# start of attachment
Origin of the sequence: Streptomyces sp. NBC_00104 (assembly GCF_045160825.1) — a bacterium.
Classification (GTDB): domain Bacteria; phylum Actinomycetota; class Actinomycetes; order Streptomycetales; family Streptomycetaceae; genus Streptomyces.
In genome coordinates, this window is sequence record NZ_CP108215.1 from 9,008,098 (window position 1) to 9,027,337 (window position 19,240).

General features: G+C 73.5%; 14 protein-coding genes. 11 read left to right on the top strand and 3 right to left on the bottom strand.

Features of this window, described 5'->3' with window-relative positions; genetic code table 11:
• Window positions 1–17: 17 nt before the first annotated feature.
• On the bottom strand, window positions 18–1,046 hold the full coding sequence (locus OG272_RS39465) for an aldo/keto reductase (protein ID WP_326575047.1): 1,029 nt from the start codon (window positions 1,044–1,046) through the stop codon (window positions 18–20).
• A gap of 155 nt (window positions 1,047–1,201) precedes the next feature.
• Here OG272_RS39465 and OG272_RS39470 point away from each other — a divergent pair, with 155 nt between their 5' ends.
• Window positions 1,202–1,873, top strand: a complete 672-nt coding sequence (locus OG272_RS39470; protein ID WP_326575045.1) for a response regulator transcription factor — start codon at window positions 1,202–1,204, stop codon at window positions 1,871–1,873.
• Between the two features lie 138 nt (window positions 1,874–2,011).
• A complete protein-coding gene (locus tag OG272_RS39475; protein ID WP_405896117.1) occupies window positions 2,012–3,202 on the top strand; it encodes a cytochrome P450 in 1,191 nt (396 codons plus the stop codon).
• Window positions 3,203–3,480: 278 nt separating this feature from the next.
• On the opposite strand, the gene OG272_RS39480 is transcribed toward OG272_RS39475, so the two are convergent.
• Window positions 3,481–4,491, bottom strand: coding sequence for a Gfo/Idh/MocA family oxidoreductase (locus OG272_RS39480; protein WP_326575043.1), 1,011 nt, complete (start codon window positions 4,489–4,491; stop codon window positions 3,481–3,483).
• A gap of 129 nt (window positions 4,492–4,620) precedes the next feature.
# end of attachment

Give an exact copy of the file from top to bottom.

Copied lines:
Origin of the sequence: Streptomyces sp. NBC_00104 (assembly GCF_045160825.1) — a bacterium.
Classification (GTDB): domain Bacteria; phylum Actinomycetota; class Actinomycetes; order Streptomycetales; family Streptomycetaceae; genus Streptomyces.
In genome coordinates, this window is sequence record NZ_CP108215.1 from 9,008,098 (window position 1) to 9,027,337 (window position 19,240).

General features: G+C 73.5%; 14 protein-coding genes. 11 read left to right on the top strand and 3 right to left on the bottom strand.

Features of this window, described 5'->3' with window-relative positions; genetic code table 11:
• Window positions 1–17: 17 nt before the first annotated feature.
• On the bottom strand, window positions 18–1,046 hold the full coding sequence (locus OG272_RS39465) for an aldo/keto reductase (protein ID WP_326575047.1): 1,029 nt from the start codon (window positions 1,044–1,046) through the stop codon (window positions 18–20).
• A gap of 155 nt (window positions 1,047–1,201) precedes the next feature.
• Here OG272_RS39465 and OG272_RS39470 point away from each other — a divergent pair, with 155 nt between their 5' ends.
• Window positions 1,202–1,873, top strand: a complete 672-nt coding sequence (locus OG272_RS39470; protein ID WP_326575045.1) for a response regulator transcription factor — start codon at window positions 1,202–1,204, stop codon at window positions 1,871–1,873.
• Between the two features lie 138 nt (window positions 1,874–2,011).
• A complete protein-coding gene (locus tag OG272_RS39475; protein ID WP_405896117.1) occupies window positions 2,012–3,202 on the top strand; it encodes a cytochrome P450 in 1,191 nt (396 codons plus the stop codon).
• Window positions 3,203–3,480: 278 nt separating this feature from the next.
• On the opposite strand, the gene OG272_RS39480 is transcribed toward OG272_RS39475, so the two are convergent.
• Window positions 3,481–4,491, bottom strand: coding sequence for a Gfo/Idh/MocA family oxidoreductase (locus OG272_RS39480; protein WP_326575043.1), 1,011 nt, complete (start codon window positions 4,489–4,491; stop codon window positions 3,481–3,483).
• A gap of 129 nt (window positions 4,492–4,620) precedes the next feature.